Greenwood won’t charge a fee to nonprofit organizations and churches that locate in certain parts of the city — for now.
City council members unanimously turned down a proposal that would have charged churches and other nonprofits that locate or expand within tax-increment financing, or TIF, districts a fee to help fund government. The proposal had drawn criticism, especially from local churches. More than 40 ministers and members from local churches came to the meeting this week and responded with a round of applause to the 0-9 vote that defeated the proposal.
Then, Berean Baptist Church Pastor Bill Blakely asked council members an important question: Could this proposal resurface?
The answer: Yes.
The proposal the city has been considering would have required nonprofit organizations and churches that move into or expand in one of the city’s TIF districts to pay a fee equal to what the city would have collected in property taxes if they weren’t tax-exempt. Supporters said the fee was needed to discourage nonprofits from moving into the city’s TIF districts, which set aside property tax dollars for infrastructure and economic development projects.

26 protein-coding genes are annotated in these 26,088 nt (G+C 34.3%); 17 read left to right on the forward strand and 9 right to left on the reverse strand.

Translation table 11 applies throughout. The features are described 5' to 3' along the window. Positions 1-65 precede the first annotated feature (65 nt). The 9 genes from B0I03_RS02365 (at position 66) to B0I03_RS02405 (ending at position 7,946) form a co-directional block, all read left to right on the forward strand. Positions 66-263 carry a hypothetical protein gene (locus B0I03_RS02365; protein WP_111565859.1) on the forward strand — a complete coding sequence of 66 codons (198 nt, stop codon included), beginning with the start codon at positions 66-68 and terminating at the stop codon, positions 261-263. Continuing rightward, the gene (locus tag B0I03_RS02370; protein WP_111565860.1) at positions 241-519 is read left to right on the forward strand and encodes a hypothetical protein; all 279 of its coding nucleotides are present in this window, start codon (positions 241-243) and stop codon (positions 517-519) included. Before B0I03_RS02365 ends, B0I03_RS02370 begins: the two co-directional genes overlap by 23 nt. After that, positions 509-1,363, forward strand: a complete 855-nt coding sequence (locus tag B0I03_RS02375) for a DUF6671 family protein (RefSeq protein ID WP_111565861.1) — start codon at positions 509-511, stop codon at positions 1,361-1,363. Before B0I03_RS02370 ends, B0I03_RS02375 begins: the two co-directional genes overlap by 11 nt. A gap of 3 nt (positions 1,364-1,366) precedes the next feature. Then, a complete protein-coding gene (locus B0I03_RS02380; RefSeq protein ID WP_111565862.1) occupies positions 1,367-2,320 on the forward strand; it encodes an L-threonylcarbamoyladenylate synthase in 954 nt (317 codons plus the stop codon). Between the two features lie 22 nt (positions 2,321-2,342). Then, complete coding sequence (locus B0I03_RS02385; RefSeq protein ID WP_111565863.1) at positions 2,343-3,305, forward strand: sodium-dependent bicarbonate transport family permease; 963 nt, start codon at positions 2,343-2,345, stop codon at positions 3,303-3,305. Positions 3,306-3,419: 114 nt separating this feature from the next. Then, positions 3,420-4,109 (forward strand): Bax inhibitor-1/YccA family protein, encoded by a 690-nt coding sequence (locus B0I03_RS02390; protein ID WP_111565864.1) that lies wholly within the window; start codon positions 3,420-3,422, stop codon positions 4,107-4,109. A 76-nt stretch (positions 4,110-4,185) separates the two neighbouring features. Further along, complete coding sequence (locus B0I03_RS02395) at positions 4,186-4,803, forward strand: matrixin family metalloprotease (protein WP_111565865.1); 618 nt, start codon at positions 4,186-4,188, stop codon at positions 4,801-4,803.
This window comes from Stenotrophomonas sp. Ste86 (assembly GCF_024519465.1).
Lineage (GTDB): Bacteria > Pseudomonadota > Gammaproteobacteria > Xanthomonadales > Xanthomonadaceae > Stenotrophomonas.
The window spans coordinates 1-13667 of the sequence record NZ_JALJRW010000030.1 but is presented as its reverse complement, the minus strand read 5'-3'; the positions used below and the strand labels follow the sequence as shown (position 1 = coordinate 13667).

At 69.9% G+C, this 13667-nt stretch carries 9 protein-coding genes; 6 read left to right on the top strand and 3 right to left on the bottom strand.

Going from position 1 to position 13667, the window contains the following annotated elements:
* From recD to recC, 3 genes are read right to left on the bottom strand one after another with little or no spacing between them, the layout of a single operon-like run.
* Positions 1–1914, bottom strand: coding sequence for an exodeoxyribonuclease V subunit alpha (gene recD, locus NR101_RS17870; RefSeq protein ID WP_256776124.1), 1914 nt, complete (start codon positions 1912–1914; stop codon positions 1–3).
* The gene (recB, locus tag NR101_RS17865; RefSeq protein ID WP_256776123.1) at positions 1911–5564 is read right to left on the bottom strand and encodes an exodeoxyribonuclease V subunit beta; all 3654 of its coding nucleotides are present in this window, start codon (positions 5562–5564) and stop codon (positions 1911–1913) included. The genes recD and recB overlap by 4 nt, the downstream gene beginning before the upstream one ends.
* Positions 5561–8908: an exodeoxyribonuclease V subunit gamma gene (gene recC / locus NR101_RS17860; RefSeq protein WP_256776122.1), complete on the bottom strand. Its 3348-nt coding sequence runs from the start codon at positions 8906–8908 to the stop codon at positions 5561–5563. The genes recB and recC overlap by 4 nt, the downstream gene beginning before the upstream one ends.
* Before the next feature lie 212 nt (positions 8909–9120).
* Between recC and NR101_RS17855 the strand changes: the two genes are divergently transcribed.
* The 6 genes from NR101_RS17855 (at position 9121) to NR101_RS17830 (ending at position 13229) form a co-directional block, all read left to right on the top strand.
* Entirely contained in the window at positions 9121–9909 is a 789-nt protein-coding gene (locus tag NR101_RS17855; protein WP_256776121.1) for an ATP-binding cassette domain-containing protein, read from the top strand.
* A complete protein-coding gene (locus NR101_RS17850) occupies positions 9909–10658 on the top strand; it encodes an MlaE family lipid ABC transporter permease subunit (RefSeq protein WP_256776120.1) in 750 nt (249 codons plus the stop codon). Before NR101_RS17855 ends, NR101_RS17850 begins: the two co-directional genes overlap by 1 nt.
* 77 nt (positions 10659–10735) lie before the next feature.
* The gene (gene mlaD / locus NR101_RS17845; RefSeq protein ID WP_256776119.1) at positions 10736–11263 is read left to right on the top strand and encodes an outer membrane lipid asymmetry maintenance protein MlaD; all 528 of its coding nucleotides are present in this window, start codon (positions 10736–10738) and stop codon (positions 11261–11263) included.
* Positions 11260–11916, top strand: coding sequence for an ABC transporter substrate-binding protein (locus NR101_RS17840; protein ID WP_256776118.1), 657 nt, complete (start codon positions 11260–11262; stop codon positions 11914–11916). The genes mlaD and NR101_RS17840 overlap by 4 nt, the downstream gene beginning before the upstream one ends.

The unanimous defeat of the proposed fee came after Mayor Mark Myers asked council members to remove the item from their agenda because he said it was creating too much controversy.
But Myers isn’t done with the idea. He plans to talk to other communities, such as Noblesville, which charge the fee. Myers wants to find out how the fee was approved and supported in those communities.
Myers has said the city needs to collect the fee to protect its investment in TIF districts, which are centered around the municipal airport, downtown, Fry Road, east of Interstate 65 and the east side of the city.
Point Church Pastor Steve Rhoades, who has been one of the most vocal opponents to the proposal, has said the fee would be a burden on churches and that requiring them to pay it could force them to close or hurt their operations.
“With this proposal, the city would be creating religion-free zones within its TIF areas,” Rhoades said at Monday’s meeting.
Council member Bruce Armstrong said that if the fee does come back, it would need to go through more approvals, and he won’t vote for it.
“If this fee were to come back, the entire process would have to start over again,” Armstrong said.
“And if it does, I will have no support in it. I didn’t support it this time, and I see no reason whatsoever to change my mind.”